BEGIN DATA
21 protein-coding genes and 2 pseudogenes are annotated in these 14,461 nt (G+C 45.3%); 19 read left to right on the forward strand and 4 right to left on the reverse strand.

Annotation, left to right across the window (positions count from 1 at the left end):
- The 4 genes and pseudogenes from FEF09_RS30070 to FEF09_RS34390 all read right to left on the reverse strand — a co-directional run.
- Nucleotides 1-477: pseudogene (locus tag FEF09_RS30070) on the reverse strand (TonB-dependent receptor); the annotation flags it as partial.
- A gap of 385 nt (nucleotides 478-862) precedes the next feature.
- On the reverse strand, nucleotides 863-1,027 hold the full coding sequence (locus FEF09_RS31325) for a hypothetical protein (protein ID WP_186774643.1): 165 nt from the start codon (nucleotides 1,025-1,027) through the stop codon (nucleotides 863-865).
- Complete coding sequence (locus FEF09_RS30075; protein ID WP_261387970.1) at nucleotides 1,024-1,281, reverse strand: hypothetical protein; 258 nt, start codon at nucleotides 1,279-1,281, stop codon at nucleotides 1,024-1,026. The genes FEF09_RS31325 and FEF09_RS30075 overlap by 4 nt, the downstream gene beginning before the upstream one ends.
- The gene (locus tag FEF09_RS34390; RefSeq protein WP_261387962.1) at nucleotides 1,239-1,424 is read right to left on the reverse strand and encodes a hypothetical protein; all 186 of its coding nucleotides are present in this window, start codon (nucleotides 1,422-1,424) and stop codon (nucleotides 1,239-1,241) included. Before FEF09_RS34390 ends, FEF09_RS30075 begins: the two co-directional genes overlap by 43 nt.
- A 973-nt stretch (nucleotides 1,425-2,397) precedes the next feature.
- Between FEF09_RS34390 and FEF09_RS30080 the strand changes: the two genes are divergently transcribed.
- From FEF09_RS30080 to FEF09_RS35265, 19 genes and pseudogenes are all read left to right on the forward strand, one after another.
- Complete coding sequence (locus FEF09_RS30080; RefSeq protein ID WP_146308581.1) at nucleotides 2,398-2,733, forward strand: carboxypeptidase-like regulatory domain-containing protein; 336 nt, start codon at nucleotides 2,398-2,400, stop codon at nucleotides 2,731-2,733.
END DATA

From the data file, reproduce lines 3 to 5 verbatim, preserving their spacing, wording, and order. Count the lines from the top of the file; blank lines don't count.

- The 4 genes and pseudogenes from FEF09_RS30070 to FEF09_RS34390 all read right to left on the reverse strand — a co-directional run.
- Nucleotides 1-477: pseudogene (locus tag FEF09_RS30070) on the reverse strand (TonB-dependent receptor); the annotation flags it as partial.
- A gap of 385 nt (nucleotides 478-862) precedes the next feature.